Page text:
5 Times A Squat Can Show You What’s Wrong With Your Body
Many pros use the squat to assess a client’s body before a workout. “It reveals practically everything,” says personal training manager Kyle Dobbs. “Everything” includes your physical history (traumas, chronic pains), current daily routine (how often you sit, stand, walk, stretch, run and exercise) and strengths and weaknesses (muscular imbalances). Drop into a basic body-weight squat and check your own form for these common concerns.
1. Knees collapse in
Once you’ve lowered into position, your knees cave in so they align closer to your big toes than the middle of your feet. It’s a condition called valgus. It can be both the cause and effect of knee pain and is sometimes linked to ligament sprains or tears.
The Cause: Some experts blame tight hips – from too much sitting, running (without stretching) or both. But some research suggests that stiff ankles may also be responsible. Limited ankle dorsiflexion (a fancy term for how well you can point your foot up) causes your feet to turn in as you squat, which rotates your legs, knees included, inward.
The Fix: Reduce sitting hours as much as possible and spend at least three minutes stretching your hips with lunges and pigeon pose or happy-baby pose when you wake up, after a workout and before bed. Strengthening hamstrings and glutes will also help lessen stress on your hips – try three sets of 20 glute bridges four days a week. To improve ankle mobility, trace lowercase Ts for a minute every day.
2. Asymmetrical legs
You put more weight on one side as you settle into your squat, so your body looks a bit off-balance. You may only notice by looking in a mirror.
The Cause: You’ve probably suffered some type of aggravation or injury on the side you lean away from, whether recently (in this case, you’ll feel some discomfort) or in the past (you likely developed a muscular imbalance, where your healthier side became stronger than the other to pick up the slack). Pain or not, you’ll want to fix imbalances: your better side will only continue to get stronger until it can no longer overcompensate, which could result in injury to, sorry, either side.
The Fix: See a physiotherapist to figure out what’s causing you to favour one side. When you have your diagnosis, the physio can help you treat it.
3. Lower-back rounds
As you approach the bottom of your squat, your tail bone tucks under, creating a curve in your spine. Experts have dubbed it “butt wink” (funny) and over time, it can lead to a disk herniation (not so funny).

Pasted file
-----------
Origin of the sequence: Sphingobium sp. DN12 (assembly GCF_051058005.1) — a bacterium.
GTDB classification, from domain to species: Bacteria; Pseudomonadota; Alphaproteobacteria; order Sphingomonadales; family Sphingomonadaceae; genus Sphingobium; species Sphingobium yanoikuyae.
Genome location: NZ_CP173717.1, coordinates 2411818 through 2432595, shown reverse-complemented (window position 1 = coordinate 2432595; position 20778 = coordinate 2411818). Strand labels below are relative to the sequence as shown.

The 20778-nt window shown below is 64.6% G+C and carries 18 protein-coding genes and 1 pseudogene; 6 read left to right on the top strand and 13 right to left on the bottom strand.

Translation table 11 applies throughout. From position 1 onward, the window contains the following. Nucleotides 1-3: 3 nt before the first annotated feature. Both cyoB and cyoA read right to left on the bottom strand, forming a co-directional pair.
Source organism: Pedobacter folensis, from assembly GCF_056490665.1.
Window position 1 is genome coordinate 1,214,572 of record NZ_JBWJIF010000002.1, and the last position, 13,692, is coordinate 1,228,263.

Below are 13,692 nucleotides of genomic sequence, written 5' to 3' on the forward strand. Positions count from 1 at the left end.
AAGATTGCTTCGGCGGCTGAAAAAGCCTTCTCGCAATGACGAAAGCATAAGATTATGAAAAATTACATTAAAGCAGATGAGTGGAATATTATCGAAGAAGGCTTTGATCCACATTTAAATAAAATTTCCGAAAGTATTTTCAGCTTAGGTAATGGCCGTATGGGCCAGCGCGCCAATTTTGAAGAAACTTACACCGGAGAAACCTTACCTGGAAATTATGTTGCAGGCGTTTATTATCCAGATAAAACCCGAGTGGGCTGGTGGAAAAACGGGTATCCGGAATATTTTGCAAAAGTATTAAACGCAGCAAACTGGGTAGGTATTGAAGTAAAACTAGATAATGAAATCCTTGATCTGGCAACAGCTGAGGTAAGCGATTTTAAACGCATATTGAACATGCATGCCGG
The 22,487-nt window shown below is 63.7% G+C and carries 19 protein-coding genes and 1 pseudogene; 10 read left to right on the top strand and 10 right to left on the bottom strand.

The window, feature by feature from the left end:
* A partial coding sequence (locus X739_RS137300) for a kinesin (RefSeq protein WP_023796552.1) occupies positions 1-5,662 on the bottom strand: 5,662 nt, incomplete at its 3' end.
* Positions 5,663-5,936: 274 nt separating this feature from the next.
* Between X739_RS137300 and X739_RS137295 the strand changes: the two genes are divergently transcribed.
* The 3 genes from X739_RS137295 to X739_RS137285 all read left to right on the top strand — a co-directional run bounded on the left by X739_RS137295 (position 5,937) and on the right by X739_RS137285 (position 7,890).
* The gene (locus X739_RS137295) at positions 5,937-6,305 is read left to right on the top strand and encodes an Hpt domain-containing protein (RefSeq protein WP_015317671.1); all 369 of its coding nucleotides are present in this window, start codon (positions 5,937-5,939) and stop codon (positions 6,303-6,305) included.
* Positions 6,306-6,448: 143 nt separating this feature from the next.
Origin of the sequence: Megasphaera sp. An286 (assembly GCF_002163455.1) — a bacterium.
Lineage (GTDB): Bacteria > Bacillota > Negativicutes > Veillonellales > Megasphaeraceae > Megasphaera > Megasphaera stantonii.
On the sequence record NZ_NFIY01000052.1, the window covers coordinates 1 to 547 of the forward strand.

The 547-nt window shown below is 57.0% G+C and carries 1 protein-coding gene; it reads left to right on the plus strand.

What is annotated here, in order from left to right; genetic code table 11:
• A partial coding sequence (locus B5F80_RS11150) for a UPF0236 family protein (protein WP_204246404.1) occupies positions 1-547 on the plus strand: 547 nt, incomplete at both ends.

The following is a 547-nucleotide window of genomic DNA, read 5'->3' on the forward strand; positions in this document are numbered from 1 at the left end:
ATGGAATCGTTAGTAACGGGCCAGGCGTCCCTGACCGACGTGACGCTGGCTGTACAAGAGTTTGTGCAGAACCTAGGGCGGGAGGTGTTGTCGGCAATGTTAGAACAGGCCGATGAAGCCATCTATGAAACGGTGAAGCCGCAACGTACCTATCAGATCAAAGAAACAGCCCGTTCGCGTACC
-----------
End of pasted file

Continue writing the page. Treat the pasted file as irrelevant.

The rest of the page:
The Cause: Tight hip flexors prevent your pelvis from lowering into a deep squat, so your spine steps in to help tilt it backward. Another culprit: sucking in rather than bracing your abs, which throws your back into a flexed position.
The Fix: Stretch your hip flexors at least twice a day. Stand and hold one knee, then the other, into your chest for one minute. To develop abdominal stability, practise bracing your abs (tightening them like someone is about to punch you) and breathing from your diaphragm (your belly will expand and contract) through plank variations, like forearm or side plank.
4. Knees pass toes
At the bottom of your squat, your knees aren’t lining up with your toes but extending past them, so your body leans slightly forward. Your heels are actually lifting off the ground, shifting your centre of gravity forward. Not only are you missing the full butt-toning benefits of the squat, but you could also fall.
The Cause: The issue usually traces back to poor glute activation. In other words, your quads initiate the sit-back movement instead of your glutes and hamstrings. You might also have tight calves and ankles – perhaps from daily jogs or that stiletto habit you just can’t kick – which prevent you from grounding your heels.
The Fix: Train your glutes to switch on during exercise by doing deadlifts and donkey kicks and stretch your lower legs by bending alternate knees in downward dog.
5. Lower-back arches
As you deepen into your squat, your spine looks more like half of a U than a V – well beyond a natural curve in your back. The stress on your spine in this position (especially if you add weight) may also increase your risk of disk injuries.
The Cause: Ugh, tight hips strike again! But this time it’s combined with tense lats, the muscles around the sides of your back. The two issues produce anterior pelvic tilt, in which your hips rotate forward, jutting out your belly and curving your spine.
The Fix: At least twice a week, strengthen your core with planks and foam-roll your lats – lying on your side with a roller under your armpit, roll your body up and down.